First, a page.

South East Wales

Asbestos campaign backed by man after wife's cancer death

Eric and Avril Ward with picture of Valerie
Image caption Eric Ward and his daughter Avril say they will campaign to raise awareness about asbestos that killed their wife and mother

A retired painter whose wife died from cancer caused by washing his overalls for 20 years is backing a campaign for more awareness of asbestos.

Eric Ward's wife Valerie died at the age of 78 after being diagnosed with asbestos-related mesothelioma.

Mr Ward, 85, had worked at Aberthaw power station in the Vale of Glamorgan in the 70s and 80s, where he came into daily contact with asbestos fibres.

Compensation over his wife's death has been donated to a hospice.

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Media captionEric Ward tells Mark Hutchings: 'It should have been me'

"When you think about it, you killed your wife by bringing stuff home that you shouldn't have done," said Mr Ward.

Speaking to BBC Radio Wales, he explained how wife Valerie would wash his dust-covered overalls every week - unaware of the dangers hidden in the clothing.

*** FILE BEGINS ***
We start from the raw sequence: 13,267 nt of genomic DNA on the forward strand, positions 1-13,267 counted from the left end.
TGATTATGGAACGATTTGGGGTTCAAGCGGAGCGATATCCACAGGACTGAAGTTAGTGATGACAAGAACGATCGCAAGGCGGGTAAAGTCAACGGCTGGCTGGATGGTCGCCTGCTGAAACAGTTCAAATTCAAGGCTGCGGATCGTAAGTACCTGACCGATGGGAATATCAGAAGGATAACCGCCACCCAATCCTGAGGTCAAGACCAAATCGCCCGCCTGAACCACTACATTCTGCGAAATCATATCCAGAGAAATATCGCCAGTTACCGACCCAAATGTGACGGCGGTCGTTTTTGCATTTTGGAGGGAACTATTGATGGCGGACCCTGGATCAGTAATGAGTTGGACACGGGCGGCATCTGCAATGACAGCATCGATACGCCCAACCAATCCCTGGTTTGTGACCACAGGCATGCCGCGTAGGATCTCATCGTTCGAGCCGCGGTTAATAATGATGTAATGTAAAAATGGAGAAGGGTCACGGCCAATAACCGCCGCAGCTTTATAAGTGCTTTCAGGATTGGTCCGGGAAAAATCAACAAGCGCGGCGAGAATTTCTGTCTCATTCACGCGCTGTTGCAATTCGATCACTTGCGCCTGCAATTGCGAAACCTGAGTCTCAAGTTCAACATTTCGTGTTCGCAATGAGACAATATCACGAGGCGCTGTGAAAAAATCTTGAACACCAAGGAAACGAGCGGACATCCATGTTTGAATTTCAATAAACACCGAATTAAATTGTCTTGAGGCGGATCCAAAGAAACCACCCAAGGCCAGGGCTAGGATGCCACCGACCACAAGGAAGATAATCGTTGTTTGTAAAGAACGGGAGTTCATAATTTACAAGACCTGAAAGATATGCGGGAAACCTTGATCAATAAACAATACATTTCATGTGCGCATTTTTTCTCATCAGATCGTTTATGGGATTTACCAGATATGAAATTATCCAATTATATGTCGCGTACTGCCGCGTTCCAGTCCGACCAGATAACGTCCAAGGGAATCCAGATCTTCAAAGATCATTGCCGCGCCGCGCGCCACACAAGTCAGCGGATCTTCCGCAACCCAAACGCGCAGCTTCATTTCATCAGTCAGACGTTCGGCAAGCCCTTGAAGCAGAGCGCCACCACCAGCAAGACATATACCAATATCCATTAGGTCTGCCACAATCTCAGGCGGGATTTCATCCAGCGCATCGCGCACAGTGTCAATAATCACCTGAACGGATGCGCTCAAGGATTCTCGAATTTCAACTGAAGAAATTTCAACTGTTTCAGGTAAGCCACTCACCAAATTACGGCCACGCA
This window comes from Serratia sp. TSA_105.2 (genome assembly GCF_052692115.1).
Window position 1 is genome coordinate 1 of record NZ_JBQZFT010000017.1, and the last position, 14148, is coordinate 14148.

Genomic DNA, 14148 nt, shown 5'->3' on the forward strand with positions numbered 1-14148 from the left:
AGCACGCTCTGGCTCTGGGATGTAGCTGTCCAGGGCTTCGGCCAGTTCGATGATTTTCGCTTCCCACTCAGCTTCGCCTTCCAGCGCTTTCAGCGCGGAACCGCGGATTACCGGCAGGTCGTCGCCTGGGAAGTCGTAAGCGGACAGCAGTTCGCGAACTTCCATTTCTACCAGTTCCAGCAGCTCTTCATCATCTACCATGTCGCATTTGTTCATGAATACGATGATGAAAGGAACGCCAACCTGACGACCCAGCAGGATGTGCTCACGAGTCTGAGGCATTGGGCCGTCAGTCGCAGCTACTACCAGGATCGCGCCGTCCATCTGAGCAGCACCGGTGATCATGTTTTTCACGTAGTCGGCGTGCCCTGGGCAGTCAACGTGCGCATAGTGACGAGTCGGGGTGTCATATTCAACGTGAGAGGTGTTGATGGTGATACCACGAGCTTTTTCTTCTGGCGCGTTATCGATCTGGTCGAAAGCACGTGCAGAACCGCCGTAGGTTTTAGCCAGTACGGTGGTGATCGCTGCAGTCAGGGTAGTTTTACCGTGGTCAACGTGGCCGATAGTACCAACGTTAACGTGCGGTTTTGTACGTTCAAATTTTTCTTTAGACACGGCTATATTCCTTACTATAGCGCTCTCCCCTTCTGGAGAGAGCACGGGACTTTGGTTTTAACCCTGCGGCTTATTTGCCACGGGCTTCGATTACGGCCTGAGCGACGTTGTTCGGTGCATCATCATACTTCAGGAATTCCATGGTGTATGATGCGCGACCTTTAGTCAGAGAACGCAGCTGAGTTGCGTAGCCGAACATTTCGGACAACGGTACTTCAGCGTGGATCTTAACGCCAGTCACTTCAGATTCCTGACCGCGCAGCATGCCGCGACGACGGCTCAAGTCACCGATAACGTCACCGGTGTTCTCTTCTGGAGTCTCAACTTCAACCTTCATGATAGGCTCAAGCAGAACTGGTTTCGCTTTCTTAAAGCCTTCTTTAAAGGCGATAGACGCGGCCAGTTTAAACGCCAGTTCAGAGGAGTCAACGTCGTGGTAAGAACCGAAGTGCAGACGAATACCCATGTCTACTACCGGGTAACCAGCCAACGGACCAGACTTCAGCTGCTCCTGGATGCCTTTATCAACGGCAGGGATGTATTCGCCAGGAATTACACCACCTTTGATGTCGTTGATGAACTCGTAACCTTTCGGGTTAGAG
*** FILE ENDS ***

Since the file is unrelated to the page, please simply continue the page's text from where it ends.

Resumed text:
He said that working as a fitter's mate at Aberthaw would mean removing lagging from pipes, showering him in asbestos dust.

At the end of the day, the dirty overalls would be bagged up and taken home to be cleaned.

"We had no protection at all. We would just go down there and do the job. We knew that it was lagging and that was it," recalled Mr Ward.

Image caption Valerie Ward died within weeks of the mesothelioma diagnosis

"The wife would do all the washing, she would shake the overalls out and then put it in the washing machine."

Mr Ward's daughter, Avril added: "Probably, we were all exposed to it. At the end of the day it was routine - something that my mother did.

"We were unaware of any of the dangers."

Her mother developed symptoms of breathlessness about four years ago, but it was not until 2010 that mesothelioma was diagnosed.

The disease is directly caused by exposure to asbestos.

Mrs Ward died within ten weeks of the news.

"My missus got really upset over it, because in her opinion, she shouldn't have had it in the first place," said Mr Ward.

"I should have had it - not my wife. It should have been me."

Earlier this year, an inquest into her death recorded a verdict of death by industrial disease.

The family received compensation which they have donated to the the Marie Curie Cancer Care charity which treated Mrs Ward at its hospice in Penarth.

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